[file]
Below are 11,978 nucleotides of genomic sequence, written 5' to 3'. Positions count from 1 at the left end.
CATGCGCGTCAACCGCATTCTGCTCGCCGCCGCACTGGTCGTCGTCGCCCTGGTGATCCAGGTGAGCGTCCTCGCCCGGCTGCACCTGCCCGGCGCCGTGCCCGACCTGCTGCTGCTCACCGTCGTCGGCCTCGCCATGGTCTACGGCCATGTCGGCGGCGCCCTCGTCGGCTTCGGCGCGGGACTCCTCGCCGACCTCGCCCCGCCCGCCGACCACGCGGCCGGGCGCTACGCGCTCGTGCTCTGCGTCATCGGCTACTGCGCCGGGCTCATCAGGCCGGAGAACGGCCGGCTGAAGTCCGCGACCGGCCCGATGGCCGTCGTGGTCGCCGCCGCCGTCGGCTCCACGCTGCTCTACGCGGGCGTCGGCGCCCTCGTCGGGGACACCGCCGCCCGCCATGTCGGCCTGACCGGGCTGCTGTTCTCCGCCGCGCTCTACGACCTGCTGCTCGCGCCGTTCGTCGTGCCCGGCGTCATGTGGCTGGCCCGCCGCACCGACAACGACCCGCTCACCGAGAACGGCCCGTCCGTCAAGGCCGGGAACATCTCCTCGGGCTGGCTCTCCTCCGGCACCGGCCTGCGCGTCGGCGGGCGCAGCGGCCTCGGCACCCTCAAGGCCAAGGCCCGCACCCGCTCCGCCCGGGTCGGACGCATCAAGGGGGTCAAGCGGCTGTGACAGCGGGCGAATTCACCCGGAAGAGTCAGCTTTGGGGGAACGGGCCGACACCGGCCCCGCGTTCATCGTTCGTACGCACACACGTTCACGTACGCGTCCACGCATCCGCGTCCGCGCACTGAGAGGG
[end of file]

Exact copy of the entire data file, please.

Below are 11,978 nucleotides of genomic sequence, written 5' to 3'. Positions count from 1 at the left end.
CATGCGCGTCAACCGCATTCTGCTCGCCGCCGCACTGGTCGTCGTCGCCCTGGTGATCCAGGTGAGCGTCCTCGCCCGGCTGCACCTGCCCGGCGCCGTGCCCGACCTGCTGCTGCTCACCGTCGTCGGCCTCGCCATGGTCTACGGCCATGTCGGCGGCGCCCTCGTCGGCTTCGGCGCGGGACTCCTCGCCGACCTCGCCCCGCCCGCCGACCACGCGGCCGGGCGCTACGCGCTCGTGCTCTGCGTCATCGGCTACTGCGCCGGGCTCATCAGGCCGGAGAACGGCCGGCTGAAGTCCGCGACCGGCCCGATGGCCGTCGTGGTCGCCGCCGCCGTCGGCTCCACGCTGCTCTACGCGGGCGTCGGCGCCCTCGTCGGGGACACCGCCGCCCGCCATGTCGGCCTGACCGGGCTGCTGTTCTCCGCCGCGCTCTACGACCTGCTGCTCGCGCCGTTCGTCGTGCCCGGCGTCATGTGGCTGGCCCGCCGCACCGACAACGACCCGCTCACCGAGAACGGCCCGTCCGTCAAGGCCGGGAACATCTCCTCGGGCTGGCTCTCCTCCGGCACCGGCCTGCGCGTCGGCGGGCGCAGCGGCCTCGGCACCCTCAAGGCCAAGGCCCGCACCCGCTCCGCCCGGGTCGGACGCATCAAGGGGGTCAAGCGGCTGTGACAGCGGGCGAATTCACCCGGAAGAGTCAGCTTTGGGGGAACGGGCCGACACCGGCCCCGCGTTCATCGTTCGTACGCACACACGTTCACGTACGCGTCCACGCATCCGCGTCCGCGCACTGAGAGGG